New Ukes on the Block

In business just 10 years, KoAloha is the ukulele of choice for local stars

Yu Shing Ting
Wednesday - June 08, 2005
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This year marks the 10th anniversary for KoAloha, a young but highly reputable ukulele company known for its fine sound, quality and design.

Tucked in a small, crowded warehouse in Kalihi, the creation of a KoAloha ukulele begins with the Okami family and its passion for this century-old instrument.

“Reaching 10 years, we’re very happy about that,” says Alan Okami, vice president of KoAloha. “(The ukulele industry) is very competitive, so we do have to win our customers over. It’s a choice they make, and it is very special to us when they choose a KoAloha.

KoAloha ukes

“Being the builders of this instrument, it’s really an indescribable feeling. It’s kind of warm and fuzzy, and just absolutely incredible. Often times, it’s a birthday gift, a graduation present, it’s something people save up for. It’s also very personal and very much involved. When we get to meet our customers and we get to see the affect it has on people, and when we hear of stories of the customer who sleeps with the ukulele on his pillow because the first thing he wants to do is wake up and play his ukulele, it really makes us feel special. It makes you feel like what you’re doing, it counts.”

KoAloha may be the new ukes on the block, but its family of stars are of great eminence. 2005 Na Hoku Hano Hano nominees Brittni Paiva, Raiatea Helm, Melveen Leed, Herb Ohta Jr., David Kamakahi and Daniel Ho strum the strings of KoAloha.

And Roy Sakuma, Hawaii’s premier ukulele teacher, “commissioned and consulted extensively” in the development of these instruments.

“We’re just really blessed,” says Alan. “Not only do (these musicians) have that notoriety, but they are all really nice people.

“Early on and even to this day, we have had comparisons with the Kamaka, and we’re actually honored that we would even be compared with them as they’re the granddaddies of ukulele. Whenever you talk about the ukulele, Kamaka is bound to surface. So for us, to have been in business for just 10 years, and to be regarded in the same category as them, it’s really nice.”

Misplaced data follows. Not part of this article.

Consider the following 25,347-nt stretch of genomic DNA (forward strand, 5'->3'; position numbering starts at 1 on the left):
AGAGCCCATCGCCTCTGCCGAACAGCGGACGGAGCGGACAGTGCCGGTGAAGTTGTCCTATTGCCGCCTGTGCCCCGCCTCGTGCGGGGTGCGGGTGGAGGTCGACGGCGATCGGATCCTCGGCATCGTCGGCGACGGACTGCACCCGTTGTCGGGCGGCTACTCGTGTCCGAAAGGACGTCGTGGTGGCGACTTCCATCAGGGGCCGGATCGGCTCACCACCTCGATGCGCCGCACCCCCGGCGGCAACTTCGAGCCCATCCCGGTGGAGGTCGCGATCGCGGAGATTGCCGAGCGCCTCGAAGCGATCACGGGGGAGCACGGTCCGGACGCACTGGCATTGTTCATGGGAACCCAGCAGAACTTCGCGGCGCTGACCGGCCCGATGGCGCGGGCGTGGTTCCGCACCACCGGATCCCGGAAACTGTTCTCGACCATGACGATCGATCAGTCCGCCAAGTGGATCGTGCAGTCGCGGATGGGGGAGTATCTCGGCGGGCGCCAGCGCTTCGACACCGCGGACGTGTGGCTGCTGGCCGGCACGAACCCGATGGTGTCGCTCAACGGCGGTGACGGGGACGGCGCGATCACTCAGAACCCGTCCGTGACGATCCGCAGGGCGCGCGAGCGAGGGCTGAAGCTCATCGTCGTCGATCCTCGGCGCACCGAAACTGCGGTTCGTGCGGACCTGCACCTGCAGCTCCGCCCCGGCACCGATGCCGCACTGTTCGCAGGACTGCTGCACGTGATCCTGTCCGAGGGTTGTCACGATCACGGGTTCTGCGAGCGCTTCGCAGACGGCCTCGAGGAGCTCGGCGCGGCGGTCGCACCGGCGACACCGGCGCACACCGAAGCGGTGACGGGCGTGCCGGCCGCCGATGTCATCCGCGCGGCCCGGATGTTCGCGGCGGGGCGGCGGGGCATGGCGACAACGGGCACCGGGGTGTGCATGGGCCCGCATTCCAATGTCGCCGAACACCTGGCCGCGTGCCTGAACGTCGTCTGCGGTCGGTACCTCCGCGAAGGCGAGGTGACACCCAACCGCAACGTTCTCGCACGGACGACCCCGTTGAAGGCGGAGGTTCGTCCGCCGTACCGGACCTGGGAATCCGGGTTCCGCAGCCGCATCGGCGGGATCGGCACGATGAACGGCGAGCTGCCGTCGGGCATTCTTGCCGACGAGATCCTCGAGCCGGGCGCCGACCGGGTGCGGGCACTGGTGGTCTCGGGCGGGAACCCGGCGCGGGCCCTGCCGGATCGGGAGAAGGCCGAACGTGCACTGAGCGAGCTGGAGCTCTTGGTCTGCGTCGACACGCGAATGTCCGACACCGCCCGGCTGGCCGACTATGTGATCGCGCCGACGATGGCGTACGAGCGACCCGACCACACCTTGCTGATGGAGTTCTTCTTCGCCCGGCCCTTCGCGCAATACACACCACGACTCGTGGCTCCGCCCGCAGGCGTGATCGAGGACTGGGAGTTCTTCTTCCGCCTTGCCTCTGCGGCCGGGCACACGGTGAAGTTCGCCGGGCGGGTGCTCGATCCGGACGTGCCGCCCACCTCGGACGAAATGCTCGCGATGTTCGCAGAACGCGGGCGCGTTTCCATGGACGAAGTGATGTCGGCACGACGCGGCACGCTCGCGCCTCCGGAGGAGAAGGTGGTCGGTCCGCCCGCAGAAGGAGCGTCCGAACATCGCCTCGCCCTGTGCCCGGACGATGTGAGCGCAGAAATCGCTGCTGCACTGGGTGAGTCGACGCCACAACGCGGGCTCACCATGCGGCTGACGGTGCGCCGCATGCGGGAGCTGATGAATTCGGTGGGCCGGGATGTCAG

KoAloha produces in excess of 200 ukuleles a month. The process starts with selection of the wood, and then drying it in a kiln for five to 10 weeks.

The Okami ohana — (from left) dad Alvin, Paul
with son Noah, mom Patricia, Egan with dad Alan

The dried lumber is then taken through various separations per usage and the milling process begins. Some pieces will be machined while other pieces are veneered into thin slices.

From there, the wood to be used as the sides of the ukulele is soaked in heated water, taken out to be bent, and placed around a mold to set the shape. The front and back pieces are then attached.

“One thing that makes our ukuleles unique is that we use a unibrace which makes it really strong,” says Paul Okami. “Nobody uses a single piece brace. We used to get ukuleles to repair, and it doesn’t matter how well it’s made, it’s just not as strong.”

Next, excess wood from the front and back pieces is trimmed off, the neck attached, then the fret board and bridge glued on.

Ukuleles ready to have their bridges mounted

Then it’s time for sanding and filing, which is all done by hand, before going to the spray room for that glossy finish.

After that, the ukuleles go through a final inspection before being strung, tuned and readied for play.

“We dry and bend to make several hundred ukuleles,” explains Alan. “So it’s hard to say exactly how long it takes us to make an ukulele. We could easily finish one in a day. But, of course, we don’t only make one a day. The ones we do regularly are production mode.”

KoAloha was founded by Alvin Okami, a man of many talents — inventor, composer, arranger, singer, accomplished oboist, industrial designer and graphic designer.

He was a first chair oboe soloist with the Royal Hawaiian Band for 10 years, and formed Commercial Music Hawaii where he wrote jingles for on-air commercials in radio and television, including tunes for Woolworth and Koko Marina Shopping Center.

After that, he took a 15- year break from music and started Precision Plastics Hawaii, where he invented numerous household products including the Spam musubi mold, acrylic drain trays and the popular toothpaste Tube Press squeezer.